Images Credit: American Institute of Architects; redrocksonline.com; visitpasadena.com

July 11, 1957 – Texas Boy Scouts Arrive for the 1957 National Jamboree

Boy Scout Jamboree NPS

Scouts arriving at the Valley Forge State Park for the Jamboree

On July 11, 1957, the Texas and Pacific Special, with eleven passenger coaches, two baggage cars, and one baggage dormitory car, arrived at Valley Forge State Park with 576 Texan Boy Scouts and their leaders for the 1957 National Scout Jamboree.  The excited group joined Scouts from across the nation – 52,580 in all – along with 30,000 visitors.  Valley Forge was transformed into a 25,000-tent city with a theater carved out of a hillside the size of Yankee Stadium.

On the way, the “TP Special” had stopped in Washington, DC for tours of the White House, the Capitol Building, the Washington and Jefferson memorials, Arlington National Cemetery, and Mount Vernon.  While in Valley Forge, the Scouts heard from Vice President Richard Nixon, watched fireworks displays, learned the history of Valley Forge, and were treated to an aerial show by the US Air Force Thunderbirds.  One day trip took them to New York City to see the Empire State Building, Rockefeller Center, the Statue of Liberty, Radio City Music Hall, and the United Nations.  On another day they traveled to Philadelphia to see Independence Hall, the Liberty Bell, Carpenter Hall (where the first Continental Congress met in 1774), the home of Betsy Ross, and the World War II U-boat-fighting submarine, USS Hake.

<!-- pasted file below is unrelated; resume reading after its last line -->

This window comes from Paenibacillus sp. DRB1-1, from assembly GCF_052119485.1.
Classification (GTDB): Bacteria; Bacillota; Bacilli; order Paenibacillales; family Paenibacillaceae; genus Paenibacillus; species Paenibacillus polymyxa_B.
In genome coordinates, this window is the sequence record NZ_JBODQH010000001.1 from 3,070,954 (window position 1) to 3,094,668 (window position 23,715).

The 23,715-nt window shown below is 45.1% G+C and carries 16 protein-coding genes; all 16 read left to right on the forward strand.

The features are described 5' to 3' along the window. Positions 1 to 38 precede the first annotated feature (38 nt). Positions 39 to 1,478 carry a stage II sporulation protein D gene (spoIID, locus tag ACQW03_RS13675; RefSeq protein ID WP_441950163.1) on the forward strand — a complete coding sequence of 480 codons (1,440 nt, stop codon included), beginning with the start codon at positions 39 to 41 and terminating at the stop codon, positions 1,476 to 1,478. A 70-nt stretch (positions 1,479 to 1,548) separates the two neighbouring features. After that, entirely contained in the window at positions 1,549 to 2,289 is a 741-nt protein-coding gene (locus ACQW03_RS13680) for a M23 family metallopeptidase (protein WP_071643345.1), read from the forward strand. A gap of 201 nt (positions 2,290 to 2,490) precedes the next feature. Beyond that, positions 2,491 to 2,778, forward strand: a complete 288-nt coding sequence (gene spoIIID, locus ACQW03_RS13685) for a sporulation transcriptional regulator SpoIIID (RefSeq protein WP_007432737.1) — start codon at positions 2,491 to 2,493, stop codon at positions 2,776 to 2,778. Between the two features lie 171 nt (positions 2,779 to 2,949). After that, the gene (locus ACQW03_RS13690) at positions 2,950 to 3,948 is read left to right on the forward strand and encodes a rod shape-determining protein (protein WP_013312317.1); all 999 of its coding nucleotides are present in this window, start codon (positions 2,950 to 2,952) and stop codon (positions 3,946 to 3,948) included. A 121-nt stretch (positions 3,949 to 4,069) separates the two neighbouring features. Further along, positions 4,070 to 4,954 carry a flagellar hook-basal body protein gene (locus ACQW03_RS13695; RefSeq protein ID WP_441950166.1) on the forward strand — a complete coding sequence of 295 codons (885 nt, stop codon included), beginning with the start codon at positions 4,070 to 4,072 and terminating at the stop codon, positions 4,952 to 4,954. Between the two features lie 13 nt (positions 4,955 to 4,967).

On the final night of the Jamboree, the story of Scout founder Braden Powell was told.  The stadium lights were turned off, and over 52,000 candles illuminated the memorable scene.  The Texas Scouts boarded their train for home, first stopping at Niagara Falls, then travelling through Canada to Detroit.  The Ford Motor Company played host to the group, giving them an exciting look at a huge factory assembly line – and a shiny new car produced in just minutes.  For many boys, it was the trip of a lifetime.

Image Credit: National Park Service